BUSH’S BRAINS

John Nichols writes: Bush/Cheney ’04, the President’s election campaign, is supposed to be the smartest, smoothest political operation since Reagan/Bush in 1984. But the campaign stumbled when it aired television ads that featured images of the dead being removed from Ground Zero. The Bush team knew it would take hits for branding the President as the 9/11 candidate but planned to dismiss the criticism as partisan carping. Instead, the Bush camp found itself doing damage control after families and friends of the dead said what too many Democrats have been afraid to say: that the President was exploiting tragedy for political gain. Former New York Mayor Rudy Giuliani was dispatched to describe the ads as tasteful, but he declined to say whether he would exploit images of the dead for political purposes–as most candidates in 2002 Congressional races avoided doing. The people who dressed Bush in a flight suit to declare the Iraq war “mission accomplished” have provided more evidence that national security issues–supposed to be Bush’s most explosive weapons in this campaign–are more volatile than imagined.

OL’ DOGGETT LEARNS NEW TRICKS

More from John Nichols: When House majority leader Tom DeLay gerrymandered Texas Congressional district lines, he had two goals: tip the partisan balance toward Republicans and get rid of Representative Lloyd Doggett. A DeLay ally suggested the redistricting might not be worth it if Doggett survived. Why the antipathy? Doggett is an old-school Texas liberal populist who opposed the Iraq war and DeLay’s corporation-friendly tax schemes and wants to limit the Patriot Act. Doggett’s as tough as DeLay and, it turns out, a little more politically savvy. After mapmakers sliced Doggett’s Austin district into three parts, he didn’t quit or switch parties. He leaped into a new district that snakes 350 miles south from central Texas to the Mexican border. Doggett studied Spanish, secured the support of the United Farm Workers Union and on March 9 won a tough Democratic primary to chants of “Sí se puede” from his new constituents. “Tom DeLay was determined to pit region against region, race against race, so that we would be distracted,” yelled Doggett. Republican redistricting will likely yield several new GOP reps in November, but it looks like DeLay will still have to deal with Doggett.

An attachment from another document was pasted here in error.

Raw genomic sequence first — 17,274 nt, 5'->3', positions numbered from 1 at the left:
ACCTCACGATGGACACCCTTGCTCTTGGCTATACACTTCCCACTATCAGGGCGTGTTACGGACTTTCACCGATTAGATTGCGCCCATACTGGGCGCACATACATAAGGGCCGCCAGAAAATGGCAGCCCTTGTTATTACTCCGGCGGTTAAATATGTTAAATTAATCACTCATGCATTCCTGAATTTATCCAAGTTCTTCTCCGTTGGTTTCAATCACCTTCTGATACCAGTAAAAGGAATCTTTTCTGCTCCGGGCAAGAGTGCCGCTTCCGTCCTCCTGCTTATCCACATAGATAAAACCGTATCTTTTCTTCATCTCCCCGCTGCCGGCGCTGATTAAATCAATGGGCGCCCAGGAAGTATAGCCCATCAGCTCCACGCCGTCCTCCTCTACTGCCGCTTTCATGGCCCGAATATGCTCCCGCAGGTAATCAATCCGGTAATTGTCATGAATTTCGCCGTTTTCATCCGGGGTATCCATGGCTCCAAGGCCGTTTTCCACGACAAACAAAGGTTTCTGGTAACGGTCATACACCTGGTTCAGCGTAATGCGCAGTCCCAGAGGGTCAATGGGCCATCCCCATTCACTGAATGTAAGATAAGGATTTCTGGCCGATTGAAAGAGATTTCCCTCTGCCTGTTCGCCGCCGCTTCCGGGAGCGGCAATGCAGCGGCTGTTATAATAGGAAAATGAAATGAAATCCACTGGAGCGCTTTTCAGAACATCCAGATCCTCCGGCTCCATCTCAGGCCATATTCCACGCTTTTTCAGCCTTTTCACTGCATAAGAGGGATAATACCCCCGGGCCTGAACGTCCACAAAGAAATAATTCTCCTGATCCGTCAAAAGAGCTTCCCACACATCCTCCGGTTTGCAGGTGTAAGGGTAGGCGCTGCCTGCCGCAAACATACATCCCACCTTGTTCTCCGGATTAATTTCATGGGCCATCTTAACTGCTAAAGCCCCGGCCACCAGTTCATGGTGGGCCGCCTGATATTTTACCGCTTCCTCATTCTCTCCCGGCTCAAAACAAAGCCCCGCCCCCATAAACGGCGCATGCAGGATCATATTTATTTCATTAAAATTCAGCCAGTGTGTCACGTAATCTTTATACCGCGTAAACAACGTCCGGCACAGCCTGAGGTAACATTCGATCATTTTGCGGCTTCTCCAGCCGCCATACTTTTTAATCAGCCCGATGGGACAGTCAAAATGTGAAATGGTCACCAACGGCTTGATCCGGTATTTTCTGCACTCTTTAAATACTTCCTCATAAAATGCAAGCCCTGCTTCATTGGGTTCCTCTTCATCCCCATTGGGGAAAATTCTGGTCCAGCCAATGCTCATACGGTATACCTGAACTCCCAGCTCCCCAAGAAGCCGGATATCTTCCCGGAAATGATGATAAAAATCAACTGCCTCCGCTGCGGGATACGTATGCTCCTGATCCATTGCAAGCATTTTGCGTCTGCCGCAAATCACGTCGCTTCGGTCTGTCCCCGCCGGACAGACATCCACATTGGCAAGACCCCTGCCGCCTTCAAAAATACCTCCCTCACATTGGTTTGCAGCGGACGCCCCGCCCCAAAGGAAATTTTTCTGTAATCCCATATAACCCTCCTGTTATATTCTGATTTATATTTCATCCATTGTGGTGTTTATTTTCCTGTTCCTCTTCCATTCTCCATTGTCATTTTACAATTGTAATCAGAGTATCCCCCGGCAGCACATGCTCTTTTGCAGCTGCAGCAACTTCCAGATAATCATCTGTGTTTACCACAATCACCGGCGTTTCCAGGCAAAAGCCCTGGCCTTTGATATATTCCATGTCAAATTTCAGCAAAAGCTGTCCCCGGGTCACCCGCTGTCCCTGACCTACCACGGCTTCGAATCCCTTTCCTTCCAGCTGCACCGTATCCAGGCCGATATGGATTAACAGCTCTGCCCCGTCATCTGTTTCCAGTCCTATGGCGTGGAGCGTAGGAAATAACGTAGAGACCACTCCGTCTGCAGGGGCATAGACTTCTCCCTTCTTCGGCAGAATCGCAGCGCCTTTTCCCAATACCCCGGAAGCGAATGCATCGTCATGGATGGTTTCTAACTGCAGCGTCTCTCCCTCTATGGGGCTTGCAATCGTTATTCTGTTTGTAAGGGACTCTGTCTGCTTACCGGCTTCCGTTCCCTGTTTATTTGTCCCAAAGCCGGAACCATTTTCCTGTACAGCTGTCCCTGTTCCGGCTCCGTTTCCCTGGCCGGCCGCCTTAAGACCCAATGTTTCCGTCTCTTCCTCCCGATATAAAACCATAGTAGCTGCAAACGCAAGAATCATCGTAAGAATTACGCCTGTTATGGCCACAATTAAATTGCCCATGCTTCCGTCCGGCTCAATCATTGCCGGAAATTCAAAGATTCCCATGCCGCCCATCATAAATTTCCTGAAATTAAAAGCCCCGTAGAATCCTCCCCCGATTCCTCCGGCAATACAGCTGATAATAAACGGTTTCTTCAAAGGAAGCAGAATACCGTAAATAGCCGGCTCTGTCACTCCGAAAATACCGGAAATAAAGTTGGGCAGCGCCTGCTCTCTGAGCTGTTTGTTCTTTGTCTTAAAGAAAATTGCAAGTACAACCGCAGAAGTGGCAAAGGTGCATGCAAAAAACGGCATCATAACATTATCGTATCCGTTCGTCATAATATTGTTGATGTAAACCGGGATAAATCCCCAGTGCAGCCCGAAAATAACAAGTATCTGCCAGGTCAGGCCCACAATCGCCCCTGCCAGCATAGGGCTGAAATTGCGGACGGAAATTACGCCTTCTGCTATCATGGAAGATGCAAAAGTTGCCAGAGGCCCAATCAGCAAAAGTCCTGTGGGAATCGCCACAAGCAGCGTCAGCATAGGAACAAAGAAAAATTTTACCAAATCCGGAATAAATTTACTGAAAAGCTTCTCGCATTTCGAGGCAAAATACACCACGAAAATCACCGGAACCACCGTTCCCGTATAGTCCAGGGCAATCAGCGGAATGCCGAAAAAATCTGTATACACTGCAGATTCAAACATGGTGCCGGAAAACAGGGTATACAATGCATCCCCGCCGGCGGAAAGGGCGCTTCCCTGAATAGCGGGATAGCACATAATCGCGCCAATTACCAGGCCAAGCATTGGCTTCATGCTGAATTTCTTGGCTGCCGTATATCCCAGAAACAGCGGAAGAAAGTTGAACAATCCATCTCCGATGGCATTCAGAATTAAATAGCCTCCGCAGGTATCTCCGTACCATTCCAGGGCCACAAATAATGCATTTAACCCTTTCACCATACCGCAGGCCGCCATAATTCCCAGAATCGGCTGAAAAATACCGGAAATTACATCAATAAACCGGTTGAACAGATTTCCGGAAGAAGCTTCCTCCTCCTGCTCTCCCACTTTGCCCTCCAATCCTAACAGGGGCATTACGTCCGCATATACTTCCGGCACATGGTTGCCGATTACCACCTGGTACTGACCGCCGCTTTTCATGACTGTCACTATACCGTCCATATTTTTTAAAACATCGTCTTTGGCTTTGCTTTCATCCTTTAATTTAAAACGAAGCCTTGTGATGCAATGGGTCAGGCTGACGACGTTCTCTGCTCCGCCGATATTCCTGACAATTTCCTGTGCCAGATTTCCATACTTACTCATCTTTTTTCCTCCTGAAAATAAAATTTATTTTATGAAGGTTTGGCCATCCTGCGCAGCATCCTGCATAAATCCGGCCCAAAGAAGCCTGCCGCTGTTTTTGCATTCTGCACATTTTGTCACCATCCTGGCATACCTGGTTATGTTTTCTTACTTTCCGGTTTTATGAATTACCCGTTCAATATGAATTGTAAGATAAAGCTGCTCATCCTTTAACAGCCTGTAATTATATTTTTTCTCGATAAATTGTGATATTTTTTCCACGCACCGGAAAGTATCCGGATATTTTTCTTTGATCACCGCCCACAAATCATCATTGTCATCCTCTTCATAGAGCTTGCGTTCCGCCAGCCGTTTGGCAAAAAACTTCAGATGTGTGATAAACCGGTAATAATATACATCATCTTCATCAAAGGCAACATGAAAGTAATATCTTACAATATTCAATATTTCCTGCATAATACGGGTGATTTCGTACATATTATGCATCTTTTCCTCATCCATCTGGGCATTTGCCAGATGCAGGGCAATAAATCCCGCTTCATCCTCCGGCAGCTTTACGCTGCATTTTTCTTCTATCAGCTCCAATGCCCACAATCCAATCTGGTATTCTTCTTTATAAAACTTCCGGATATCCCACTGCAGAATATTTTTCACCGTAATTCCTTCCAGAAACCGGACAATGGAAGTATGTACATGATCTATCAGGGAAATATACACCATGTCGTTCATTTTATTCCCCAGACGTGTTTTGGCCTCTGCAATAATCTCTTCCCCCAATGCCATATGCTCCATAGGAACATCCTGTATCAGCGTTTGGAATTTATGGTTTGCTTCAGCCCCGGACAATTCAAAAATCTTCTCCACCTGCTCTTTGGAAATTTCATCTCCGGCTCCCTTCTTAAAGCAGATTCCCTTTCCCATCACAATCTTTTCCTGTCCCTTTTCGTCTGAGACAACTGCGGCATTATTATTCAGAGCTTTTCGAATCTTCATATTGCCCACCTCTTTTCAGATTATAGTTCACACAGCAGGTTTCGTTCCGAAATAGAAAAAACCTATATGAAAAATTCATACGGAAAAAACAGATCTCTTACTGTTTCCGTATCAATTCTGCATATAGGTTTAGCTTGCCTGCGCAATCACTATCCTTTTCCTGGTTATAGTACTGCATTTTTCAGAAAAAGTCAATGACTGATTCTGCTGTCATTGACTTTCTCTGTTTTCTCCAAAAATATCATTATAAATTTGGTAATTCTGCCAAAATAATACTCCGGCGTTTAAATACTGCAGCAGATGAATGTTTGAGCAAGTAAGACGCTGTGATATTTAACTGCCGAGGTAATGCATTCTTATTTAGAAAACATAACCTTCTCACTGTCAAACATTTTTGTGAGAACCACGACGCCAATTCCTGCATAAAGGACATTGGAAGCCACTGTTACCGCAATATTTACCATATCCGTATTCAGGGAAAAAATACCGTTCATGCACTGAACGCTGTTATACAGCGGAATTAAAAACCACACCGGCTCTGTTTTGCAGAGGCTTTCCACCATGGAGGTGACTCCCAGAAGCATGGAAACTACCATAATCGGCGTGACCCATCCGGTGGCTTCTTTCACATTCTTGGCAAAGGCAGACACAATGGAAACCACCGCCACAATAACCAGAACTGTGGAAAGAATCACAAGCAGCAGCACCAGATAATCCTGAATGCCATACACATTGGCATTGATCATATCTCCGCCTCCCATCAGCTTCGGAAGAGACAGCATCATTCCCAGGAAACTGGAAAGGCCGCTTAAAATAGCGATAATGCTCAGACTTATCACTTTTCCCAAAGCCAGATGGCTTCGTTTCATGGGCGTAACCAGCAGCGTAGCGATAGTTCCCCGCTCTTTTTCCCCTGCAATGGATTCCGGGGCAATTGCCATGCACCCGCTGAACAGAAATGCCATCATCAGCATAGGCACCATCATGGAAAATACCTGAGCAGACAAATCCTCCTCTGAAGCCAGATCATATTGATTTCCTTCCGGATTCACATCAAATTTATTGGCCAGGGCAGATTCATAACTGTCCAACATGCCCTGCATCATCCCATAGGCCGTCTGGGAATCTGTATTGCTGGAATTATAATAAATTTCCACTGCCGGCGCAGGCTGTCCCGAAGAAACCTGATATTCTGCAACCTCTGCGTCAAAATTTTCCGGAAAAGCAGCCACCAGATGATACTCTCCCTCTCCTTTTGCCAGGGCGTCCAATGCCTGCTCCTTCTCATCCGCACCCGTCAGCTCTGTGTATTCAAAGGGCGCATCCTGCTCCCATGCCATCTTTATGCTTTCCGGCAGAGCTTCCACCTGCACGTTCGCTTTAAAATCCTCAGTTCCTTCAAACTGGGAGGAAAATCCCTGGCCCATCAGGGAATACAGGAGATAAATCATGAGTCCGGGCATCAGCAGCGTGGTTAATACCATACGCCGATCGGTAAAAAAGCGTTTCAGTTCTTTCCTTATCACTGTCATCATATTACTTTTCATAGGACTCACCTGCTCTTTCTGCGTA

PAUL SWEEZY

Paul Sweezy, who died recently at 93, was this country’s best-known Marxist economist. The author and co-author of more than twenty books and 100 articles, he was the founder, with Leo Huberman, of Monthly Review, America’s longest-running socialist publication. During the McCarthy era he was briefly jailed for refusing to name names to New Hampshire legislative inquisitors. Eventually, in a landmark victory for free speech, the US Supreme Court threw out his conviction. Monthly Review at one point shared offices with The Nation, to which Sweezy was a contributor. Doug Henwood of Left Business Observer told us he has much to say to today’s left economic activists: “We badly need to revisit the territory that Sweezy explored so fruitfully–fundamental questions about the organization and scale of production, the nature of ownership, and the responsibility for the investment decisions that are presently made by a handful of self-interested moguls that nonetheless affect us all.”

MARC MIRINGOFF

When Marc Miringoff died recently at 58, we lost a practical idealist whose work is only beginning to find the audience it deserves. Miringoff’s Big Idea was to measure society according to the well-being of its citizens. His critique of the Index of Economic Indicators led to his Index of Social Health Indicators, which looked at issues ranging from children living in poverty to drunk driving. He compared the United States to Europe (we were not Number One), and compared the fifty states to one another (darkness, deep in the heart of Texas). A constructive progressive, Miringoff helped the Connecticut legislature to peg state funding to his data. He was in it to help people–especially poor people, especially children. He was also funny and kind, an unreconstructed ’60s folkie who would break into a protest song in the middle of a scholarly lecture. He is already missed.